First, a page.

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Thread: DOF on 8x10 vs. 4x5?

  1. #1

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    DOF on 8x10 vs. 4x5?

    I am trying to better understand the reasons why there is less depth of field (DOF) with 8x10 vs. 4x5 at the same aperture.

    I think I understand the basic principles of light and that larger film at the same aperture as a smaller format like 4x5 has less DOF.

    Can someone help me better understand the "why" and the science behind this a little better?

    Thanks

  2. #2

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    Re: DOF on 8x10 vs. 4x5?

    Short answer, if the image size on 8x10 is the same size relative to the format's size as on 4x5 it will be twice as big. Magnification will 8x10 will be twice magnification on 4x5. Since DoF is controlled by, and only by, magnification and relative aperture (f/stop) at the same magnification and f/stop 8x10 will have less DoF than 4x5. 4x5 will have less DoF than 24x36. And so on.

  3. #3

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    Re: DOF on 8x10 vs. 4x5?

    Makes total sense Dan. Thank you.

    Quote Originally Posted by Dan Fromm View Post
    Short answer, if the image size on 8x10 is the same size relative to the format's size as on 4x5 it will be twice as big. Magnification will 8x10 will be twice magnification on 4x5. Since DoF is controlled by, and only by, magnification and relative aperture (f/stop) at the same magnification and f/stop 8x10 will have less DoF than 4x5. 4x5 will have less DoF than 24x36. And so on.

  4. #4
    Eric Woodbury
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    Re: DOF on 8x10 vs. 4x5?

    It's all very confusing. Thing to remember is longer lenses reduce apparent DOF and there is no winning.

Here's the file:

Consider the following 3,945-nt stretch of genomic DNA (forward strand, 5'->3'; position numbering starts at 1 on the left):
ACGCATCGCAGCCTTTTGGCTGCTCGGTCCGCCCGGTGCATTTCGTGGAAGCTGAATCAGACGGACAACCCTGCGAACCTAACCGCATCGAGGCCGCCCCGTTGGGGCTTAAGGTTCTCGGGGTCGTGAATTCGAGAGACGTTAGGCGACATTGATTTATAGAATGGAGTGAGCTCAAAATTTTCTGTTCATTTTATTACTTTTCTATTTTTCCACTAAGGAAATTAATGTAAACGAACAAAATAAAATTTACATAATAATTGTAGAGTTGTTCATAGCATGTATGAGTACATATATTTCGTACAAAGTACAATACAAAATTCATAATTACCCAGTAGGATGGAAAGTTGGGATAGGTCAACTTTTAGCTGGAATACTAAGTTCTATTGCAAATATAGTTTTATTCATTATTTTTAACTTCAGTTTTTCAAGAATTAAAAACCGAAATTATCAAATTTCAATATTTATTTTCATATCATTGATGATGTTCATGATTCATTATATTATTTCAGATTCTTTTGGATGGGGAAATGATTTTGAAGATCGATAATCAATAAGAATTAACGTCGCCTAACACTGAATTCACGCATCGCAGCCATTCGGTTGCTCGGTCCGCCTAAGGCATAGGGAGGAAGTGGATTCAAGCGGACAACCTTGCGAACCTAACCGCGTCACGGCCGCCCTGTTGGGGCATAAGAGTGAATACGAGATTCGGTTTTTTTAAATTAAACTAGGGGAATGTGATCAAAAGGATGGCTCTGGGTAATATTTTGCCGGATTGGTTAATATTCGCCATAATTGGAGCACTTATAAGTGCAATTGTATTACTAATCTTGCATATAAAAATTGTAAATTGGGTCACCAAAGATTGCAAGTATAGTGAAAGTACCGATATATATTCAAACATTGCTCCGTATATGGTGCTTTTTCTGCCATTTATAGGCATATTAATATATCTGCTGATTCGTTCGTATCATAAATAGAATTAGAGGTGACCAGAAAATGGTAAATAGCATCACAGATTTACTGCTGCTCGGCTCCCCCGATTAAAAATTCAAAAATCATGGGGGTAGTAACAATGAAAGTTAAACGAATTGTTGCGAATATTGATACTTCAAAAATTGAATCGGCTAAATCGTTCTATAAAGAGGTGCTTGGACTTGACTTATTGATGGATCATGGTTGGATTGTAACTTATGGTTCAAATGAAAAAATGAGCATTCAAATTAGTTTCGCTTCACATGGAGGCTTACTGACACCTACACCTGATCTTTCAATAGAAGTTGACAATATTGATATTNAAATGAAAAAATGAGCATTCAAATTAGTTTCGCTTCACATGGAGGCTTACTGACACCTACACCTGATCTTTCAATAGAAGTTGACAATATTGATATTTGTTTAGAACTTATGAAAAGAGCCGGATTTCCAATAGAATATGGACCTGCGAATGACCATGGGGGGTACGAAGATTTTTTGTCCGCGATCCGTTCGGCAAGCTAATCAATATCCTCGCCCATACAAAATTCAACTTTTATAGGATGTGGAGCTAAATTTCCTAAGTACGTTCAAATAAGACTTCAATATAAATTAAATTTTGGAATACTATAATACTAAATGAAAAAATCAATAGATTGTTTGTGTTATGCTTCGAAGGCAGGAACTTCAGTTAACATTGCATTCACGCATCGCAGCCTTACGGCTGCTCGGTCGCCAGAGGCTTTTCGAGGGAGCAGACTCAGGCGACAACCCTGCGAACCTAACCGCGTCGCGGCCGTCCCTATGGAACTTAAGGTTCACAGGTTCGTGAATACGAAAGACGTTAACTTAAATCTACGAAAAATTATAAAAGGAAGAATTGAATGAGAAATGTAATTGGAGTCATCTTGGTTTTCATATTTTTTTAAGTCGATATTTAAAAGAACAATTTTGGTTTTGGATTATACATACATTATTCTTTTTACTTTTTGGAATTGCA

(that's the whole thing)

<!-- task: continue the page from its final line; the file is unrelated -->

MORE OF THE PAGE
Same f/# and same lens gives same DOF. Lens doesn't know how big your image is. However, if you compare "normal" lens for different formats, this will change the circumstances.

    DOF approximately equals

    2 * (D ^ 2) * N * c /(f^2),

    where D is subject distance, N is f/#, c is chosen circle of confusion diameter, and f is focal length. [I know, I'm not fond of the math either.] This shows what changes DOF. If you hold the focal length constant, the f/# constant, the confusion constant, and the distance to subject constant, then DOF doesn't change. If you switch from 4x5 to 8x10 AND twice the lens, then you can see that there is a change. Change just the lens by twice and DOF changes by 4X since focal length (on the bottom) is squared. Chances are you'd change your distance twice, too, and it is squared on top, cancelling the focal change. However, with a longer lens, there is "compression", that means a given distance looks shorter, but measured it's the same.

    (Usually with 8x10, it is assumed that the enlargement is less, too, and that the circle of confusion need not be so small.)

  5. #5
    Eric Woodbury
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    Re: DOF on 8x10 vs. 4x5?

    Yeah, what he said.

  6. #6
    William Whitaker's Avatar
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    Re: DOF on 8x10 vs. 4x5?

    Format does not affect depth of field.

  7. #7
    Jim Jones's Avatar
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    Re: DOF on 8x10 vs. 4x5?

    When the same images captured on various formats are presented at the same size, the only factor that affects DOF is the diameter of the lens aperture. That is the most practical explanation I know. It also leads to a simple way of determining the hyperfocal distance, which is typically 2000 times the aperture diameter as seen through the front of the lens, regardless of the focal length or the camera format. However, that figure of 2000 can vary widely, depending on the degree to which the image is enlarged and the preferences of the photographer.

  8. #8

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    Re: DOF on 8x10 vs. 4x5?

    Eric, this is very helpful and interesting. Thank you for sharing this.

    This all opens up another question that I have recently started thinking about.